The Issue:

On August 5th 2019, in response to the El Paso, Texas and Ohio mass shootings, Cloudflare took the unusual step of withdrawing it's services to the forum website, 8Chan. This forum platform has been reported to have a reputation of an unmoderated platform, where hate speech and inappropriate content is widely disseminated. in response to the content, both before and after recent mass shootings, along with the turning public opinion that this forum is a tinder box for hate speech and racism, Cloudflare has made a public announcement that it will be withdrawing it's security and caching services from the forum.

Who are Cloudflare & what do they do?

Cloudflare provide DNS, online security and edge caching services to website owners and online applications. Instead of routing traffic through the standard internet traffic routes, website owners can route the traffic through their servers and network. This allows users to benefit from having static resources and content delivered to them from a node that is geographically closer to them, improving the delivery of resources.

Additionally, this also allows traffic to be screened by their security and firewall protocols, helping with one element of keep your website secure in the face of malicious traffic. They offer an excellent free tier service, and Leodan:Design recommend using Cloudflare® to all of our customers and clients.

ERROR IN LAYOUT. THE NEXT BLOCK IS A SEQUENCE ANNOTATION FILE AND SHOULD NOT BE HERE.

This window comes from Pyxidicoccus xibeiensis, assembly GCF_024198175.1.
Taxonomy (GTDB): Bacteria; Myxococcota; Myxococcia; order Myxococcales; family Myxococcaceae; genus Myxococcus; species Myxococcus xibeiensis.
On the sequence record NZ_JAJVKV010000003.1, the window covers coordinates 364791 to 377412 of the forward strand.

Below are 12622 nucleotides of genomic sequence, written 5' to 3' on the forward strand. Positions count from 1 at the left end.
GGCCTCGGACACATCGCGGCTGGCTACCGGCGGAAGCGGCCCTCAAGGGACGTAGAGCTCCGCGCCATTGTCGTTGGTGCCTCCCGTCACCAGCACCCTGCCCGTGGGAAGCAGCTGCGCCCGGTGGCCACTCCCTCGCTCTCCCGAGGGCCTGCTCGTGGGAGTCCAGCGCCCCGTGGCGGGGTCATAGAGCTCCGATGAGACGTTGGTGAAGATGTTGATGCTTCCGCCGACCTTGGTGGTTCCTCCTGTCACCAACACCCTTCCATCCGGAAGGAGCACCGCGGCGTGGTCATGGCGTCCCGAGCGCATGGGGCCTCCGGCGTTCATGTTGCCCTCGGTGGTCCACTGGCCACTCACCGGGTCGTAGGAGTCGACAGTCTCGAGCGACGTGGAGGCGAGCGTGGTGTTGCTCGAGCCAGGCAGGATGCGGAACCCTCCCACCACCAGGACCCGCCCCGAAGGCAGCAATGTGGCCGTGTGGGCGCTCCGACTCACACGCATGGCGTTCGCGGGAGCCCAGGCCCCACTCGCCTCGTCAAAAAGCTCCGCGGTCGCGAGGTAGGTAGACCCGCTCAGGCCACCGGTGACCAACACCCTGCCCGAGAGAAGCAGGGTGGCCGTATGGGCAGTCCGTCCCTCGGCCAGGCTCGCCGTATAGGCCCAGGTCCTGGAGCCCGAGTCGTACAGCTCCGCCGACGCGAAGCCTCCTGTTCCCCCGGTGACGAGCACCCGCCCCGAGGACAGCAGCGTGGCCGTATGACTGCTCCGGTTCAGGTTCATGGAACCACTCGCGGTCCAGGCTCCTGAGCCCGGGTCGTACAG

Leodan:Design are a registered Cloudflare Partner as part of the services we offer for webhosting and the running of digitalplatform.press (our alternative to standard WordPress hosting solutions). We believe that their product is part of an essential toolkit which every website owner should utilise.

Cloudflare - The Web Performance & Security Company | Cloudflare

30 Tbps Capacity and 180 Data Center Global Footprint Cloudflare speeds up and protects millions of websites, APIs, SaaS services, and other properties connected to the Internet. Our Anycast technology enables our benefits to scale with every server we add to our growing footprint of data centers.

 

Who is responsible for online content?

One person's fake news is another person's truth. When you have the right to "Free Speech", while you may have a moral responsibility to present factually truthful information, you also have the right to lie, including presenting your opinion as fact. However, you do have the personal responsibility of the impact of those lies.
Ben Matthews
Leodan:Design

Removing online content that has been published by an individual is a real tricky area to assess and analyse. There is a lot of outcry about “Fake News”, with this term often being used to discredit content that people disagree with. Just because someone disagrees with something that is said, especially an opinion, doesn’t mean that the opinion is wrong. If the opinion is based on incorrect facts, then it should be challenged.

Unfortunately, the reality is that removing opinions of others rom publication is censorship. The ambiguous area is when an opinion is based on fact, and is especially true when making false accusations against a person, or a group of people.